What impact does wingspan actually have?
When evaluating NBA prospects, many things are taken as givens. Players who shoot well from three-point range in college will be able to do so at the NBA level. Point guards shorter than 6 feet will be poor defenders. Players with long arms will be better at defense than players with short arms. However, none of these assertions are universally true. Today I am tackling the third – the idea that having longer arms will make a player a better defender.
I went into my research with an open mind, ready to discover anything about the way wingspan did or did not correlate with defensive impact. Before I dove into data, I had to come up with a player pool. I decided to take all players who had debuted in the 2013-14 NBA season or later as my initial pool. The reason for this was twofold – I wanted to eliminate experience as a factor in defensive ability, focusing just on how wingspan affected defensive ability. I also wanted to use ESPN’s DRPM (Defensive Real Plus-Minus) as one of the statistics for quantifying defensive impact, and the RPM (Real Plus-Minus) database only runs back to the 2013-14 season. Taking players who had come into the league during the “RPM era” allowed me to (mostly) eliminate experience as a factor in defensive impact and focus instead on wingspan. I had to remove players from the pool for various reasons in order to create a reliable sample:
- I disqualified all players who had not played 300 minutes in the NBA (sorry to a group of guys that are too numerous to list)
- I disqualified all players who did not have easily accessible official measurements found on DraftExpress or elsewhere (sorry Georgios Papagiannis, Briante Weber, Juan Hernangomez, Yogi Ferrell, Alex Abrines, Nicolas Brussino, Travis Wear, Nemanja Bjelica, Salah Mejri, Nick Calathes, Miroslav Raduljica, Vitor Faverani, Toure’ Murry, and Gal Mekel)
- I disqualified all players who debuted at over the age of 30 (sorry Marcelo Huertas and Pero Antic)
- I disqualified a number of players due to difficulty finding DRPM data for certain seasons for them – most of these guys barely cracked the 300 minute threshold which made cutting them easier (sorry CJ Wilcox, PJ Hairston, Cleanthony Early, Markel Brown, Devyn Marble, Cory Jefferson, Tarik Black, Jakarr Sampson, Lamar Patterson, Mitch McGary, RJ Hunter, Anthony Brown, Jordan McRae, Erick Green, Furkan Aldemir, Kostas Papanikolaou, Malcolm Delaney, Isaiah Whitehead, James Ennis, Elijah Millsap, Raul Neto, Tim Frazier, Lorenzo Brown, Phil Pressey, Ray McCallum, Anthony Bennett, Archie Goodwin, Ian Clark, and Axel Toupane)
- I threw out extremely short seasons (Julius Randle 2014-15, Sam Dekker 2015-16, Sean Kilpatrick 2014-15, etc) when collecting yearly DRPM/DBPM data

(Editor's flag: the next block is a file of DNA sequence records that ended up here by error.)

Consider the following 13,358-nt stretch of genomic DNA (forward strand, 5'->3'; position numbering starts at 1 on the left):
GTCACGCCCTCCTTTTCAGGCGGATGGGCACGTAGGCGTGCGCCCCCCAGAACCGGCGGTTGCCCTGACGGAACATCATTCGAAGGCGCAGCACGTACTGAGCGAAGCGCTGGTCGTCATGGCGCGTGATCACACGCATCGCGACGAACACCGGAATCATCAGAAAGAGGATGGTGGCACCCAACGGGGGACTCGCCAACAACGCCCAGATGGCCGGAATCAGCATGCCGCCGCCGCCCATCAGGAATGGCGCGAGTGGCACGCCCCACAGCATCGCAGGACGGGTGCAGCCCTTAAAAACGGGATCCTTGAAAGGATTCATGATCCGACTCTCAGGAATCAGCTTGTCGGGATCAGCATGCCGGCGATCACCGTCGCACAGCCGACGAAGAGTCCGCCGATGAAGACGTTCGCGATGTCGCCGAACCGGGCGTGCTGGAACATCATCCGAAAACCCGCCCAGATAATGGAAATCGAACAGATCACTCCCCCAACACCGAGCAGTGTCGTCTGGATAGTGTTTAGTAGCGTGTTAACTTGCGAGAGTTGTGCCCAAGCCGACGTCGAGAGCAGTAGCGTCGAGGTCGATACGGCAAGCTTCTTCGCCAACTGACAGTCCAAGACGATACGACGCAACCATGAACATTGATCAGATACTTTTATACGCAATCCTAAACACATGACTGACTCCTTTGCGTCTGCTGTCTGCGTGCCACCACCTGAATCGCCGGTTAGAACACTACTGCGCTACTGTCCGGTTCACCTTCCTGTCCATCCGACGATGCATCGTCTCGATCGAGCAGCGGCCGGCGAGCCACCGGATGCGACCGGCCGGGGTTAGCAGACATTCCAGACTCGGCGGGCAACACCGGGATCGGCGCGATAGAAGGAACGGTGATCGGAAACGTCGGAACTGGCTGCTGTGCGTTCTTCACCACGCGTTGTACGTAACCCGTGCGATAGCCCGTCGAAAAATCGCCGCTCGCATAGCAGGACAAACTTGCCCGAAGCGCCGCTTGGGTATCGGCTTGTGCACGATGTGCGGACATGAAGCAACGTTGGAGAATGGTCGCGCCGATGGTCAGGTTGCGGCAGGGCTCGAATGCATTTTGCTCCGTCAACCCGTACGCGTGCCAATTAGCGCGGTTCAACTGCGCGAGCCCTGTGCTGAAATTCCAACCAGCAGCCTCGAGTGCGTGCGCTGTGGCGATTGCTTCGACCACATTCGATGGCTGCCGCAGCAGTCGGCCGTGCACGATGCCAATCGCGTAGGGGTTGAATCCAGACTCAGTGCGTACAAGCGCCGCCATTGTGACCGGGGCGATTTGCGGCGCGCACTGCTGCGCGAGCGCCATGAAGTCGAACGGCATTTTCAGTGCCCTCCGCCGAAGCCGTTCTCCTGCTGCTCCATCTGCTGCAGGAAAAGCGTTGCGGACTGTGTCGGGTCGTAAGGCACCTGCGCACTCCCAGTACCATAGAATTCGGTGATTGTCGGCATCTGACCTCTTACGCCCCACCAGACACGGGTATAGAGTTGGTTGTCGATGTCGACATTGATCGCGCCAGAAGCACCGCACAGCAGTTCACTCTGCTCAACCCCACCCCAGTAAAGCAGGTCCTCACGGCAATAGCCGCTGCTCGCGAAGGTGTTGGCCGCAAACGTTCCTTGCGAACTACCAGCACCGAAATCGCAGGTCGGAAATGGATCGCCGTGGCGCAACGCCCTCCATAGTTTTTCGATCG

After this trimming, I was left with a pool of 165 players, all of whom had a respectable sample of playing time with which to determine defensive impact.
Wingspan by itself is not sufficient for judging the sample, simply because it does not account for height. A 6’0” player with a 6’6” wingspan is completely different than a 6’7” player with a 6’6” wingspan. Thus, I came up with the simple idea of “Reach”.
I defined “Reach” as the difference between a player’s wingspan and his height (there is probably a word for this that I am not aware of). For example, Jerian Grant was measured at the 2015 NBA Draft Combine with a height of 6’4.5” and a wingspan of 6’7.5”. Thus, Grant’s “Reach” would be 3”. For reference, the average Reach of the 165 player sample was 3.37”.
Next came quantifying “Defensive Impact”. I chose to plug in values of DRPM for each season for each player and then average that out to “Average DRPM”. This is imperfect because it doesn’t account for minutes played each season. However, most players in this sample have a similar distribution of minutes as they are young and generally increasing in minutes played each year – this helps mitigate the issues caused by failing to account for minutes played. I did the same with Basketball Reference’s DBPM (Defensive Box Plus-Minus) to come up with an “Average DBPM” value for each player. I then added the Average DRPM and Average DBPM values to come up with a Defensive Impact value for each player. The averaged value for Defensive Impact among the sample was about -0.65. I’m no expert on defensive statistics, and not accounting for minutes is just one way that this is imperfect, but I considered it to be a fairly successful measure of defensive ability. For reference, here were the top 15 and bottom 15 defenders of the sample according to Defensive Impact.
Defensive Impact is by no means a perfect stat – I’ll be the first one to say it’s flawed – but I like it because it attempts to combine DRPM and DBPM. DRPM focuses more on on/off stats, while DBPM focuses more on individual stats. Defensive Impact is an attempt to synthesize the idea of on/off impact as well as individual output. Based on the results and ranking of players, Defensive Impact did what it was supposed to.